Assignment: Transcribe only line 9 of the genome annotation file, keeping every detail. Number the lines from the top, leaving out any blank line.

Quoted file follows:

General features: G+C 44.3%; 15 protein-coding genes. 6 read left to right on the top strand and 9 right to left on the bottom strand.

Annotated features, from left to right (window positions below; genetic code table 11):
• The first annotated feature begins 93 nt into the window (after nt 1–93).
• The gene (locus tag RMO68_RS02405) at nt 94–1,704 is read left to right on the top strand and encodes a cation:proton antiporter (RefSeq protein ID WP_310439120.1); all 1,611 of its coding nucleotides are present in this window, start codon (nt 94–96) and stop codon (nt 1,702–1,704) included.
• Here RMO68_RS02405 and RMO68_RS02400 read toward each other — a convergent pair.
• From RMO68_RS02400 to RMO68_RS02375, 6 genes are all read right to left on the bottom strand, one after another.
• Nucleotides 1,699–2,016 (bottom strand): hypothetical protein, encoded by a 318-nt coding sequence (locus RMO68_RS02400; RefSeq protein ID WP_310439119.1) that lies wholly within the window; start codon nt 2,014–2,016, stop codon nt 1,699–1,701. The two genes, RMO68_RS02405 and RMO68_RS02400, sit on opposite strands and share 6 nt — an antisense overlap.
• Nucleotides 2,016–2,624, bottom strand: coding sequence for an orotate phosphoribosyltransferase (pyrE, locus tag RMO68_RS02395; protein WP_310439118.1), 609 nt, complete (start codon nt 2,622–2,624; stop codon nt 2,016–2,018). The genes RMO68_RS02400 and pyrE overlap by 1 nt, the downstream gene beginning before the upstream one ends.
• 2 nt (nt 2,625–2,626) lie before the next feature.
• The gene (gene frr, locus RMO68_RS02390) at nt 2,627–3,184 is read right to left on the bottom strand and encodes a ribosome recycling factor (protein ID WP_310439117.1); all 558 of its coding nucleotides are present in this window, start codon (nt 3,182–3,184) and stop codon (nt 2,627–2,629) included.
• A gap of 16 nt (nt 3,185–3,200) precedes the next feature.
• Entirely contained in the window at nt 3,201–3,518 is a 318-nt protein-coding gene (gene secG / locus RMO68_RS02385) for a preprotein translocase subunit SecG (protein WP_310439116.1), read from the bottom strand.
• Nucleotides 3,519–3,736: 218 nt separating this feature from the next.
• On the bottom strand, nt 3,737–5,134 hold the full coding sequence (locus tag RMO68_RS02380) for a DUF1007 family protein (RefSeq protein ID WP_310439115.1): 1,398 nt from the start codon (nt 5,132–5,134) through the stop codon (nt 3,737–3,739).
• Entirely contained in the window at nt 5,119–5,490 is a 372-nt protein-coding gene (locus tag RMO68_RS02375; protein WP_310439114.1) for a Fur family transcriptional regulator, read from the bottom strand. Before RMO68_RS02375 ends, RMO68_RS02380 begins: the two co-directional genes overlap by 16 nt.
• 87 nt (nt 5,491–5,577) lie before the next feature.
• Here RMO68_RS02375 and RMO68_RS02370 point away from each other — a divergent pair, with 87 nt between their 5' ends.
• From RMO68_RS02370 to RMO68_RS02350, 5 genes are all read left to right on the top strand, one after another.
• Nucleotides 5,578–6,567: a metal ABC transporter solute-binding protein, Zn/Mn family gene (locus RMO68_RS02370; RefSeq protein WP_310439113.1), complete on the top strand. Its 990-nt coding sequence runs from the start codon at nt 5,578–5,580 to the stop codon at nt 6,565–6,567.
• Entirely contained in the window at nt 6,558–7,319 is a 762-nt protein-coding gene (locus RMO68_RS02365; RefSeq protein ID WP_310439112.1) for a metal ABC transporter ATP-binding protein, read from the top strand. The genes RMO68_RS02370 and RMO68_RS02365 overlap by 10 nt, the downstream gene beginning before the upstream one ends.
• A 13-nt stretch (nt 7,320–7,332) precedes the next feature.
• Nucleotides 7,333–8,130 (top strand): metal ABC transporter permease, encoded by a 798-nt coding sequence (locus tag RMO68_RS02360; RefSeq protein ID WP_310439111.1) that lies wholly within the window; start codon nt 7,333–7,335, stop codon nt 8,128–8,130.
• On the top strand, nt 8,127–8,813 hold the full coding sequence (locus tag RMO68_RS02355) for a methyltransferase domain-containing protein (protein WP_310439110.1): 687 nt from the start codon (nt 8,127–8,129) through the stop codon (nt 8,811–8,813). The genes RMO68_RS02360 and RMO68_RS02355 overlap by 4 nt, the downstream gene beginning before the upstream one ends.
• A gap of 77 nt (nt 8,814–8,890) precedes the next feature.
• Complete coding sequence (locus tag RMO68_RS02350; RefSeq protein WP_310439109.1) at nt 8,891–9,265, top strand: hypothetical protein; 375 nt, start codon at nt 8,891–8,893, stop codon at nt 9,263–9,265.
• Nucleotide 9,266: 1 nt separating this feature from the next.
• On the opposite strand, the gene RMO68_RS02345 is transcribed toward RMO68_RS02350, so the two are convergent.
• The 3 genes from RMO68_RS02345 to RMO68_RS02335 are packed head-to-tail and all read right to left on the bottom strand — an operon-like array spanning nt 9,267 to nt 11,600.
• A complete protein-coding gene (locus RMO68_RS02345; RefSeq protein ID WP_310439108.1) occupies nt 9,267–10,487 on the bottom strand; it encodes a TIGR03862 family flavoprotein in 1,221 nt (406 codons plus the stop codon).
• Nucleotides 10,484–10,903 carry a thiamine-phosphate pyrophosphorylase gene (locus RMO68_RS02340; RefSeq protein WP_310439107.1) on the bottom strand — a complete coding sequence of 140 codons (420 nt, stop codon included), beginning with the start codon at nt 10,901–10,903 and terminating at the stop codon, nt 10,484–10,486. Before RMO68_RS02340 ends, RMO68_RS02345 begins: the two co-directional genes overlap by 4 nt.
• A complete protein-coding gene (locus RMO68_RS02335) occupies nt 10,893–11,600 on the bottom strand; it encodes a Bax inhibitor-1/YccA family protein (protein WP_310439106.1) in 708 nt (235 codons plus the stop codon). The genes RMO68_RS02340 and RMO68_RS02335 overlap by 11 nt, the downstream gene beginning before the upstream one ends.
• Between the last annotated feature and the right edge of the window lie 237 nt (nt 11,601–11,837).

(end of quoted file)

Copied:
• 2 nt (nt 2,625–2,626) lie before the next feature.